A picture of a group of friends taking selfie on the beach


Rule 8: Remember the Extra Costs. When it comes to travel, pretty much nothing costs what you expect it to. Even the free cruise we took for our honeymoon ended up being at least twice as expensive as the mountain trip we originally planned. It was worth it for the price, but it did have a price tag still. On your free prize vacation, you’ll have to foot the bill for a lot of stuff: plane tickets, transportation, some of your accommodations, depending on the package, any upgrades you want to do, some of your food, and whatever adventures you want to take. And those are just the really obvious expenses. If you get a timeshare, there will be those things plus hidden costs like property tax, cleaning fees, upkeep costs, etc. A timeshare is a huge commitment, and it has constant annual and monthly costs. I know people who have a timeshare and actually use it to make money, but most people can’t swing that. Don’t assume you can.



Rule 9: Introduce “No” Into Your Vocabulary. You might find yourself sounding like a spoiled two-year-old, but that’s a good thing. The word “no” should be coming out of your mouth over and over again when talking to timeshare salespeople. Don’t let that “yes” sneak out, no matter how right it feels. Remember, you took this particular vacation offer to save money, so there’s no reason for you to spend more than you originally would have. Just say no.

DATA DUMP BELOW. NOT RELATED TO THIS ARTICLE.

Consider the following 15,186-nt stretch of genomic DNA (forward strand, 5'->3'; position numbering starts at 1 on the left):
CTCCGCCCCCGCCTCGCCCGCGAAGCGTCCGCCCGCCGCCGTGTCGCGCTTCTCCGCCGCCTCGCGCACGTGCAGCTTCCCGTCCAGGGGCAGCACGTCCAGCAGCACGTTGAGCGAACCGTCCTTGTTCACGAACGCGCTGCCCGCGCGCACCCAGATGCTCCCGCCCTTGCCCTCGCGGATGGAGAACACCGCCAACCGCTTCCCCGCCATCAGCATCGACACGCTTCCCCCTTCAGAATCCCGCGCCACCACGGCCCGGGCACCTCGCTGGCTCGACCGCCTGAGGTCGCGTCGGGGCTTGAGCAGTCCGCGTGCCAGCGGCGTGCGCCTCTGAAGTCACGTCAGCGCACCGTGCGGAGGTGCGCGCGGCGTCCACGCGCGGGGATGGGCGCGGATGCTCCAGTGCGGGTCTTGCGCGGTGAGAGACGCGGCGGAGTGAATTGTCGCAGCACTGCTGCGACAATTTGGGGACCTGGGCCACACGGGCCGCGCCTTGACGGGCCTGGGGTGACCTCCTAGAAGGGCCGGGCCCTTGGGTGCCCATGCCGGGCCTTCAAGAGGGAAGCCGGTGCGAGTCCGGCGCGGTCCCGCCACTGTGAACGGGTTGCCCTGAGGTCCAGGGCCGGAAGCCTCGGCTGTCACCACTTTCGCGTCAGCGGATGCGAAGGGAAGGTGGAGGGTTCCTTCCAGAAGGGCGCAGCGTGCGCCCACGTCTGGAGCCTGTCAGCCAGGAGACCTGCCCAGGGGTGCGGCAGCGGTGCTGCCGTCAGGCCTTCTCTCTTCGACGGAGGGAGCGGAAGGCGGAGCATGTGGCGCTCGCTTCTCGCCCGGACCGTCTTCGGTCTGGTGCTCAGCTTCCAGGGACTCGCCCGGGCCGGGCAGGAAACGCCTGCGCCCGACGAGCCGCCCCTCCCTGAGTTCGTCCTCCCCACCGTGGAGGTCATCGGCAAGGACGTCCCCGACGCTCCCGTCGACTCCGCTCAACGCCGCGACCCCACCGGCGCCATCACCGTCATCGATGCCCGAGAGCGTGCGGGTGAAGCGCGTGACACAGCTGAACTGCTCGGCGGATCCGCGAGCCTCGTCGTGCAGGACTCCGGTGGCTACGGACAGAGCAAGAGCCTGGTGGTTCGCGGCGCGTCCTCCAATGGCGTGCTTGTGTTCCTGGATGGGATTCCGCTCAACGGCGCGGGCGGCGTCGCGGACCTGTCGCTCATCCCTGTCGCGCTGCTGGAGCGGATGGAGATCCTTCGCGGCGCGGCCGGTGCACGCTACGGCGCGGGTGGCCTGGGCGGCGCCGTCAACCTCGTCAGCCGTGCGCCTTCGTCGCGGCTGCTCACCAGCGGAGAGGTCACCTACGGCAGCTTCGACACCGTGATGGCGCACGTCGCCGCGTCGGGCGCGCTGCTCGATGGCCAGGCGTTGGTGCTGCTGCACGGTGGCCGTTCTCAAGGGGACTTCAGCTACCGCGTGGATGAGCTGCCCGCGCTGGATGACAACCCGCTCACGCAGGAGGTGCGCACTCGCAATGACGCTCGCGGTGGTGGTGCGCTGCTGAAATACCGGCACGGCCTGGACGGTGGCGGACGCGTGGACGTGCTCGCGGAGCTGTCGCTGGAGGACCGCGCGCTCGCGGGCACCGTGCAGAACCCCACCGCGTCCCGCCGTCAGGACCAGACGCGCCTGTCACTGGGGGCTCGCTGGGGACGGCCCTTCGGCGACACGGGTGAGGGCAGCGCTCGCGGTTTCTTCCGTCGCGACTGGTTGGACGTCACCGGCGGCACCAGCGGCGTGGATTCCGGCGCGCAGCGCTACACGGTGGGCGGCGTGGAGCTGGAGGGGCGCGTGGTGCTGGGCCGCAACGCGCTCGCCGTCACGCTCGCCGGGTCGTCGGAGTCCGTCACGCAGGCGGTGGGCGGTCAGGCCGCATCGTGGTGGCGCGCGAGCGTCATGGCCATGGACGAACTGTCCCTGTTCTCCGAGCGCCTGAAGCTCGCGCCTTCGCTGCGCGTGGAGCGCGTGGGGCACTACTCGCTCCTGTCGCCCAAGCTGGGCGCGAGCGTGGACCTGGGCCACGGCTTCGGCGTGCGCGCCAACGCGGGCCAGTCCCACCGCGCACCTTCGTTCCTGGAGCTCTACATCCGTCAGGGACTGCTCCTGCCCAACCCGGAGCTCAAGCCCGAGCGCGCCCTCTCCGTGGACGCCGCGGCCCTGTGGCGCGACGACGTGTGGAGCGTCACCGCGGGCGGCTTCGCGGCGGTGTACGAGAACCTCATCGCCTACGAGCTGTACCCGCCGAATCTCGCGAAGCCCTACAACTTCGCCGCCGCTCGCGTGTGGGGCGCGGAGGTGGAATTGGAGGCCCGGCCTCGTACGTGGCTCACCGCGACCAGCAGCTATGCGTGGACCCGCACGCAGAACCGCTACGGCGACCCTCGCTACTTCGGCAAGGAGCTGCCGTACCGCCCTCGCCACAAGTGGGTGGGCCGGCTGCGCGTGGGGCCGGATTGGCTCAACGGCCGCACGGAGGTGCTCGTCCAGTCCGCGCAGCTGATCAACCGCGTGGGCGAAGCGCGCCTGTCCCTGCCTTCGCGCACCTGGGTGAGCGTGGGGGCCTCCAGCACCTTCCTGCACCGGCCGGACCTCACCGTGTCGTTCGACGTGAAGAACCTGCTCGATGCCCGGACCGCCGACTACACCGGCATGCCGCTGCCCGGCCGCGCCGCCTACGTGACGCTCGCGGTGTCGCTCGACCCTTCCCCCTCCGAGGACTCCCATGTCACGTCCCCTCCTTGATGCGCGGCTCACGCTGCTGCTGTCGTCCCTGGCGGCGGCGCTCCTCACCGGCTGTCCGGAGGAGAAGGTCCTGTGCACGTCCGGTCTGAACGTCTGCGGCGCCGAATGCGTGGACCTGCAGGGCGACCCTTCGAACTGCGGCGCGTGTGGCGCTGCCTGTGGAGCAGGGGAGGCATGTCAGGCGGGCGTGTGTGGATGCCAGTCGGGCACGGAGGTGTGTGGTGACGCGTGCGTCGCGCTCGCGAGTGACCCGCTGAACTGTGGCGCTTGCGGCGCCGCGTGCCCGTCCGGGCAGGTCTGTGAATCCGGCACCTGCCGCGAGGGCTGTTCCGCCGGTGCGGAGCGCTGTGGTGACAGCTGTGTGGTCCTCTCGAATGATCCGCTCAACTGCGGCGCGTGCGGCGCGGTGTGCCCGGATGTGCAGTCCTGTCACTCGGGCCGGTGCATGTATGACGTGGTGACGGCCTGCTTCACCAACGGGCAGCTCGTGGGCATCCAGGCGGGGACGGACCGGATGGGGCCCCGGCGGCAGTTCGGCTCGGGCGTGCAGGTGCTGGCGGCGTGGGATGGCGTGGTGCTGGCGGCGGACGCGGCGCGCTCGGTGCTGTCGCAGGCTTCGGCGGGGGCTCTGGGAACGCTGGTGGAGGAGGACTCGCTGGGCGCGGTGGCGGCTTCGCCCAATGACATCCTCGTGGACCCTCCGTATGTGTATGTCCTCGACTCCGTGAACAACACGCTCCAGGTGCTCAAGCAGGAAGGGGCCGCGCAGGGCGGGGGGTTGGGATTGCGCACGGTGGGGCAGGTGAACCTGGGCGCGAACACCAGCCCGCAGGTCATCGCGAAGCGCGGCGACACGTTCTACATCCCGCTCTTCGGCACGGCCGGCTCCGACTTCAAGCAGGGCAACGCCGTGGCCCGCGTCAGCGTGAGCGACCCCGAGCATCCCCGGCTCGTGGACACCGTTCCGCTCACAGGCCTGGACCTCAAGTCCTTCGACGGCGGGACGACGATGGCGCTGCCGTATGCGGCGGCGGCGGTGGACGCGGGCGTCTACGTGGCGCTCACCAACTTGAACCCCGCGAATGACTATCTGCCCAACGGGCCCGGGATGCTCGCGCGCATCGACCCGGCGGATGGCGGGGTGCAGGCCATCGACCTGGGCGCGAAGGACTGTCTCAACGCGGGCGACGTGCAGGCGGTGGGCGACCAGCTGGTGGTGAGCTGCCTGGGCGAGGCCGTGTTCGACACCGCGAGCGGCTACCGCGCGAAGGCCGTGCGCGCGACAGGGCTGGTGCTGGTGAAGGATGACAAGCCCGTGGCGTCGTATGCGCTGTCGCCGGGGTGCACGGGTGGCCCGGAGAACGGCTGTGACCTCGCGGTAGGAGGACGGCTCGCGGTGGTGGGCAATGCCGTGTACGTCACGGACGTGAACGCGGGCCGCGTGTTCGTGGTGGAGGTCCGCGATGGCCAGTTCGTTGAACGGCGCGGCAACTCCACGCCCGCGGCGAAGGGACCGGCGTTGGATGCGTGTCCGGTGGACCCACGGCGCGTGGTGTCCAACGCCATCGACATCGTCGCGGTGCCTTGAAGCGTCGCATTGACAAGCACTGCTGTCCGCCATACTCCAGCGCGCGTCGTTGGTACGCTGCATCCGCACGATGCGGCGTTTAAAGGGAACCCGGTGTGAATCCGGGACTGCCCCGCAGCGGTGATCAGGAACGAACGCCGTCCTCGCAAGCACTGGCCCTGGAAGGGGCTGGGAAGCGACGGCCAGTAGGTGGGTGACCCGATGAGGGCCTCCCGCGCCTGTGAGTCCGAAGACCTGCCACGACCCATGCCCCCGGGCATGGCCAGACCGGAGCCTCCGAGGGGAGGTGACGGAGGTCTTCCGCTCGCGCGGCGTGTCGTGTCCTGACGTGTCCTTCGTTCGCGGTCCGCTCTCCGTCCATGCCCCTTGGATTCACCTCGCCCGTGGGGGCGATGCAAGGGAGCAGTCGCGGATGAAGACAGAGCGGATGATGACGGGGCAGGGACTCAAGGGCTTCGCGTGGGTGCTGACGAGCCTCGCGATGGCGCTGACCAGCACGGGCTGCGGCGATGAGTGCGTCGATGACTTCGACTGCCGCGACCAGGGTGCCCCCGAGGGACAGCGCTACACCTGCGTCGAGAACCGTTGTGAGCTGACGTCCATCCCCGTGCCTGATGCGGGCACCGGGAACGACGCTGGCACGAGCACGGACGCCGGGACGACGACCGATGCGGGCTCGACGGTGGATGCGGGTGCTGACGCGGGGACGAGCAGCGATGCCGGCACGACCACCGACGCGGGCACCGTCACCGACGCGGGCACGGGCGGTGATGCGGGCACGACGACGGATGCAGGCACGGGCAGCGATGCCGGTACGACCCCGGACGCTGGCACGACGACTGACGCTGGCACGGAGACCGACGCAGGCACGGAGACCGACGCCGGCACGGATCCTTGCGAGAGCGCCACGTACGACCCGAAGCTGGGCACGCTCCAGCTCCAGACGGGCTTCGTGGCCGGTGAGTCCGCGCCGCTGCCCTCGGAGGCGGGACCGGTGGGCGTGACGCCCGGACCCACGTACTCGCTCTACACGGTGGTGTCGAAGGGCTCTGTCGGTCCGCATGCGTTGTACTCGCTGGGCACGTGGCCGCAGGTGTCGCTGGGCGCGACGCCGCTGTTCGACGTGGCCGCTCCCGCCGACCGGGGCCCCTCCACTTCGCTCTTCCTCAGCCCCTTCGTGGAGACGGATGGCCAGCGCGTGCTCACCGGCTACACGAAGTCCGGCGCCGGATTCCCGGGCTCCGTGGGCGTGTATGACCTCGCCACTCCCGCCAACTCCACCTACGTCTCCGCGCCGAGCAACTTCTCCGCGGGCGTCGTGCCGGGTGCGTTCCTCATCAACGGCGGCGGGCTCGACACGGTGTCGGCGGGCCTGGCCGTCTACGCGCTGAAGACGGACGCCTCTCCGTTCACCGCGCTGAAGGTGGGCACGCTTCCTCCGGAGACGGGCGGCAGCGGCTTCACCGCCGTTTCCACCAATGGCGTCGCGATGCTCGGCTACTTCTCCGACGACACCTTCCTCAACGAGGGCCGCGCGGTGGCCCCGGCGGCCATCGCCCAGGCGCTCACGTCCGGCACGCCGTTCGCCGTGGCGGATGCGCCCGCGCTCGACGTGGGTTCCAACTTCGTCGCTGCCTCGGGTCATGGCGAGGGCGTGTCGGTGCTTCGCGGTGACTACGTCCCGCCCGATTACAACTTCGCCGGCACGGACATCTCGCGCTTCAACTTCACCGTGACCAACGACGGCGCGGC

Rule 10: Have a Blast. The final rule is to put all the timeshare stuff behind you and enjoy your trip. Don’t let all the commitments that come with a free prize derail your R&R time. Go through it, get it done, say the word “No,” and then go enjoy your time. After all, you’re going to be in a beautiful place with no responsibilities for the rest of your trip. Where will you go? The Bahamas? Cancun? New Zealand? Adventures await!


If you know how to do it right, timeshare free vacation prizes can be a fantastic way to travel. If you know that you can resist the urge to buy, don’t be afraid to take advantage of these heavily discounted vacations! It may be a little more hassle than booking a trip you’ll fund on your own, but remember how much you’re saving on the way. In the end, it’s more than worth it.